This swadhyay was conducted in the form of a conversation between a student and his Guru, representative of the IVY kids and Pujya Bhaishree.
The students says: “Education is important” to which the Guru replies, “I believe education is important but meditation is more important.”
The student continues: “My education was transformational; it has made me civilised.”
The Guru answers: “Mediation transformed me deeply; it made me realised.”
Student: “Education won me many gold medals.”
Guru: “Meditation gave me golden moments.”
Student: “Education gave me job eligibility.”
Guru: “Meditation gave me life flexibility.”
The Guru continues giving his perspective on why meditation triumphs over all other activities in life by modestly pointing out its benefits while replying to the student.
Student: “Education fostered appreciation.”
Guru: “Meditation fosters introspection.”
Student: “Education sharpened my intelligence.”
Guru: “Meditation deepened my awareness.”
While appreciation may be superficial and momentary, introspection will always lead to true happiness. The student says that education made him a good tax payer to which the Guru replied that mediation answered all his prayers. No matter how intelligent we are, with age the sharpness of our senses starts to fade. However, the awareness of the awakened soul always remains and deepens with passing time.
Student: “Education stimulated my passion.”
Guru: “Meditation motivated my compassion.”
Student: “Education made my job fruitful.”
Guru: “Meditation made my life grateful.”
Mediation makes one conscious of the importance of a human life.
Student: “Education made me a go-getter.”
Guru: “Meditation invoked inclusiveness.”
Student: “Education added colours to my mind.”
Guru: “Meditation cleanses our minds.”
Student: “Education pushed me outward.”
Guru: “Meditation pulled me inwards.”
Student: “Education made me who I am.”
Guru: “Meditation showed me who am I.”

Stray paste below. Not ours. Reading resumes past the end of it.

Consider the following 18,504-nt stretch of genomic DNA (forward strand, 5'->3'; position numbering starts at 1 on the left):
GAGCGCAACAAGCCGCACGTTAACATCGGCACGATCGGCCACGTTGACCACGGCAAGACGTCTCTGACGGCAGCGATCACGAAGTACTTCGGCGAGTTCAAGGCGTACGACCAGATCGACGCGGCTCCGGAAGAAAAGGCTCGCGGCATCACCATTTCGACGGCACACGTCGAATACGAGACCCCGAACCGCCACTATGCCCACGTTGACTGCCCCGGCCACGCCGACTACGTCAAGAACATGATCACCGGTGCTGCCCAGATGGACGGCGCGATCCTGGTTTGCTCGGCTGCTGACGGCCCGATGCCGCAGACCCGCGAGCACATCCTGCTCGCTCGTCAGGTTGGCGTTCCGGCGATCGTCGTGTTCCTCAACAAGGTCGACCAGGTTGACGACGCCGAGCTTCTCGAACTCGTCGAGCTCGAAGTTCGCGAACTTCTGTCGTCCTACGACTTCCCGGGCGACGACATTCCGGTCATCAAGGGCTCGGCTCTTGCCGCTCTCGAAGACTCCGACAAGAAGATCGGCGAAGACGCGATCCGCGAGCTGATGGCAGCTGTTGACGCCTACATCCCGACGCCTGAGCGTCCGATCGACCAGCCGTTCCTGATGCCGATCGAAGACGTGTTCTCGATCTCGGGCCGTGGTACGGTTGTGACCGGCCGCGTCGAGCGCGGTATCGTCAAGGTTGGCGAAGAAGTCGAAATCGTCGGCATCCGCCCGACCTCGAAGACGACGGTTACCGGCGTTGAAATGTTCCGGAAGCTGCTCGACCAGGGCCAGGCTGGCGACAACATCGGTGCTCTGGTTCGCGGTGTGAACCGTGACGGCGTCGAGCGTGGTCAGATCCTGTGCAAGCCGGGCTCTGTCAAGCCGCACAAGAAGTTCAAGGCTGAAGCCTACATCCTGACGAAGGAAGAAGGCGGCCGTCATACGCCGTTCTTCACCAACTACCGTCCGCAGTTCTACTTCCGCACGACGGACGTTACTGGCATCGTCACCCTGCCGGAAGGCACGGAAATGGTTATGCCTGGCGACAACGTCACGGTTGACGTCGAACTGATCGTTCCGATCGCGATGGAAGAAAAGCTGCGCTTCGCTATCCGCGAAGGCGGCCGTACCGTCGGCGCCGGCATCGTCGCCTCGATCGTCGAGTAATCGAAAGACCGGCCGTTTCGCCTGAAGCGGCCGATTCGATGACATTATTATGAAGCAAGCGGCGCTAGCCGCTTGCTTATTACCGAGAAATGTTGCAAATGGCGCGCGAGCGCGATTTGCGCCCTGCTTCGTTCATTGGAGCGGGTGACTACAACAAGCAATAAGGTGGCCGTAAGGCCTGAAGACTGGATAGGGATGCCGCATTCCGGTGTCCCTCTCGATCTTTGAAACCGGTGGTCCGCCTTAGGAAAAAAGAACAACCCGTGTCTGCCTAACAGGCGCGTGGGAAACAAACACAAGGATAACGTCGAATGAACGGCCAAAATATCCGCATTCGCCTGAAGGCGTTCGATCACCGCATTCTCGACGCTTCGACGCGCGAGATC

Guru concludes the conversation by saying “One must educate themselves to meditate.” The student agreeably replies with “I think meditation will make me complete.”
Continuing with the reading of “Pinnacle of Spirituality”, that narrates Shrimad’s life, Pujya Minalben read the chapter on “Detachment”. The chapter recounts Shrimad’s early detachment from the material world, spurred by the death of his grandfather, Panchanbhai. While leading his grandfather’s funeral procession, carrying the coal to burn the body, Shrimad was lost in his thoughts. He started questioning the fundamental truths about life and death and the mysteries of the soul. So immersed was he in profound thoughts, that he inadvertently stepped on a thorn and his foot started to bleed. But he did not feel a thing and continued to walk. Only when he got home and his mother asked him why he was limping? did he realise that a thorn had pierced his foot.
During the second segment of the IVY swadhyay, Pujya Vikrambhai started with a melodious song that highlighted the significance of living in the moment while advancing through life. This is the very essence of meditation: focus in every moment, be present in what we are doing.
What is meditation?
It is simply to concentrate, not be carried away or overpowered by our minds. Our mind has become the jockey riding our soul like a horse into thoughts that are irrelevant. Our goal is to control the mind and make the soul our driving force, our jockey.
Meditation is being aware of who I truly am, while I go about my daily activities in life. I am my soul. The knower behind the senses and the mind. Our senses allow us to perceive things but our soul is the all-powerful knower and gives the senses the strength to function.
It is a peaceful response to any and every ting we encounter. Pujya Bhaishree embodies peace, he is never hurried, impatient or intolerant. He is always happy, steady, quiet, measured and peaceful.
Meditation is being content with what we have, because contentment leads to peace, which in turn allows for meditation. Discontent leaves us with a wandering and wavering mind which does not allow us to concentrate.
It is to understand and distinguish between right and wrong and knowingly opt for the right choice.
It is living in the soul, while residing in the body.
An old, loud and grumpy lady climbed on to a bus and sat next to a young lady. The old lady was carrying many bags, she bumped some of them in to her and took up a lot of space, squeezing the already-seated young woman. The person seated opposite got upset and asked the young lady why didn’t she say anything? The person opposite was so intolerant that he could not see her in pain and was concerned about her being harassed. The young lady smiled and said “It is not necessary to be rude or argue over something so insignificant. The journey together is so short; I get off at the next stop.”
Similarly, our time together is so short and yet we darken it with quarrels, futile arguments, not forgiving others and being discontent. We waste our time and energy. We should remember and live life by this principle: “The journey together is so short.” We must strive to always be happy and cheerful and not let anyone affect our peace. We should cherish our friends, family and work, be respectful, kind and forgiving and full of gratitude and gladness - for our journey together is so short!!